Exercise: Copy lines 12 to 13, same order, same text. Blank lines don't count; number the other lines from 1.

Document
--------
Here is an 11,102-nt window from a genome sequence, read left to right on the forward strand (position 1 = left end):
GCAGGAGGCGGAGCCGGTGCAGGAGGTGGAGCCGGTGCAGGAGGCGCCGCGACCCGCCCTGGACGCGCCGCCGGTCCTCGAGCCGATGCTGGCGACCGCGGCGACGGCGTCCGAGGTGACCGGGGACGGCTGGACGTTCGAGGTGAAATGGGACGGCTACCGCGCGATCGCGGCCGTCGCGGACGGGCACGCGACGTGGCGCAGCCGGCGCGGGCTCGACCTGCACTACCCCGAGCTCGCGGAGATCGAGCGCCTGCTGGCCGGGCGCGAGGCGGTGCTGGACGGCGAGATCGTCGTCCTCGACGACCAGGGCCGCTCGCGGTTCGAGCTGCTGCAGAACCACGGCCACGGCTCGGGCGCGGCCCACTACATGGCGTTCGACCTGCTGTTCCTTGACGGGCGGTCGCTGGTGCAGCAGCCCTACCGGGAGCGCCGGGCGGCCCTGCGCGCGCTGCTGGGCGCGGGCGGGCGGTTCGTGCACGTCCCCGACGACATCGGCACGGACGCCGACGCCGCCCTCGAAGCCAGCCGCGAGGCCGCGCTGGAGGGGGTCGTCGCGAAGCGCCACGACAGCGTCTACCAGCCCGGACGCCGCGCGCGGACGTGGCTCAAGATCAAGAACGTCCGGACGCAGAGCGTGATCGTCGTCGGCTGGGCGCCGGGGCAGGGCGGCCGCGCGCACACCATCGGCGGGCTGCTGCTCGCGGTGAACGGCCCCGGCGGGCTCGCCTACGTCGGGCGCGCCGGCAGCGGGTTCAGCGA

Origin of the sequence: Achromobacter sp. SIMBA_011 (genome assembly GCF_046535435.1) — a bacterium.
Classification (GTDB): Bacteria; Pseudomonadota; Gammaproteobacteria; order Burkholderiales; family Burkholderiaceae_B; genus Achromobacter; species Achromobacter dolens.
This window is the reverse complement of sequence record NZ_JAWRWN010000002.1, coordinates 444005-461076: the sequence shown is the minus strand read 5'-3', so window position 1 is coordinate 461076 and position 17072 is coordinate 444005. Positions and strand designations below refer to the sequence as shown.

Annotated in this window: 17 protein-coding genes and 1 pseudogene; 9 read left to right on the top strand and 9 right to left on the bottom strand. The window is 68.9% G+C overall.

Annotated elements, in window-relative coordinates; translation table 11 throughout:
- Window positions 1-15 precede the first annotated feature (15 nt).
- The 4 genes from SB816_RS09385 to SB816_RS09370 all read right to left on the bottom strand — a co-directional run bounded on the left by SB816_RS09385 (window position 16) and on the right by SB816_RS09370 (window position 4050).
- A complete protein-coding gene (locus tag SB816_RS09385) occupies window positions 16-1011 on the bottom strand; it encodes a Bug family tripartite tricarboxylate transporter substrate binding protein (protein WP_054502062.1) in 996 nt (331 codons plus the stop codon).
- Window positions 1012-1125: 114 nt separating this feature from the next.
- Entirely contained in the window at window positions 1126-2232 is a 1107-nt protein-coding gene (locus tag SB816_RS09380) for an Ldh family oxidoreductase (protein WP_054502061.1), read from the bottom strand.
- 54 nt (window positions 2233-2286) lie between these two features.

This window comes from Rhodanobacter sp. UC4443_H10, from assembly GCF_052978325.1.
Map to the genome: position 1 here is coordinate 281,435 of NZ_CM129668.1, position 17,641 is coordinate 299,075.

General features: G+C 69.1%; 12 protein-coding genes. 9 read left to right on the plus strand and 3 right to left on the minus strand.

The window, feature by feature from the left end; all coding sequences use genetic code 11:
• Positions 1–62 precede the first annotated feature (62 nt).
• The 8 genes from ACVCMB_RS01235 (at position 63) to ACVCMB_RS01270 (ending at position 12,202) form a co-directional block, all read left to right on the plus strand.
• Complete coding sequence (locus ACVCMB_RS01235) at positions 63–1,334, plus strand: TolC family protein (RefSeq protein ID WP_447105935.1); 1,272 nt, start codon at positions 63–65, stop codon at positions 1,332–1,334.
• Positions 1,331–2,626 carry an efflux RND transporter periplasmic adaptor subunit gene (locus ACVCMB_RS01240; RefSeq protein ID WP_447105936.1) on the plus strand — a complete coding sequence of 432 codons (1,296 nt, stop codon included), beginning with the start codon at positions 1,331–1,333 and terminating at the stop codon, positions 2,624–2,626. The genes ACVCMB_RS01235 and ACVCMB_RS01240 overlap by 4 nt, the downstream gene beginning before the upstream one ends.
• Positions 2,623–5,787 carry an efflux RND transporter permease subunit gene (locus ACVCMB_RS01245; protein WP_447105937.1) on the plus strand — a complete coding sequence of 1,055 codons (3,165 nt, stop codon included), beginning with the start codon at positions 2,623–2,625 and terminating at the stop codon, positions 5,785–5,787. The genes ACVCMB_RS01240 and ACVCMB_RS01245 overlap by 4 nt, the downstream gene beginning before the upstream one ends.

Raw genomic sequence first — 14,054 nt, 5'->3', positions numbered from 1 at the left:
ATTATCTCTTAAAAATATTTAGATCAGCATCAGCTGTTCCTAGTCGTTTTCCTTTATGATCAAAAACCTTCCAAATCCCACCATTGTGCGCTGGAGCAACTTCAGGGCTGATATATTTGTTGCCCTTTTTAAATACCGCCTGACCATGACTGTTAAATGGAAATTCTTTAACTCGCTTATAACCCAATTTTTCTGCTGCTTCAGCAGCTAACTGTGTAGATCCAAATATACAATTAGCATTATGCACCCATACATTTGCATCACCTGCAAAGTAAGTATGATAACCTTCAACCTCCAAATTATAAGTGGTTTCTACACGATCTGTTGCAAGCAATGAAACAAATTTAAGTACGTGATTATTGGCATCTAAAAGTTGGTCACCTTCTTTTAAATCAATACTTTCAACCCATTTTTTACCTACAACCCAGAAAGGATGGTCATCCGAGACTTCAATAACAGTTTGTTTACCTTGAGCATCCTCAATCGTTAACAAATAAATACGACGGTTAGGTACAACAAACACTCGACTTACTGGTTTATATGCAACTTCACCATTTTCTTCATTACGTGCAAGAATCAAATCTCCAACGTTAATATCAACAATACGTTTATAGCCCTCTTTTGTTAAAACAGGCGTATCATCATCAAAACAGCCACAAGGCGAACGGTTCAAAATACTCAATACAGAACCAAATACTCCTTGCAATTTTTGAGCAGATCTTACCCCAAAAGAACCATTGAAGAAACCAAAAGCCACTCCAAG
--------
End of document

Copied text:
- Entirely contained in the window at window positions 1126-2232 is a 1107-nt protein-coding gene (locus tag SB816_RS09380) for an Ldh family oxidoreductase (protein WP_054502061.1), read from the bottom strand.
- 54 nt (window positions 2233-2286) lie between these two features.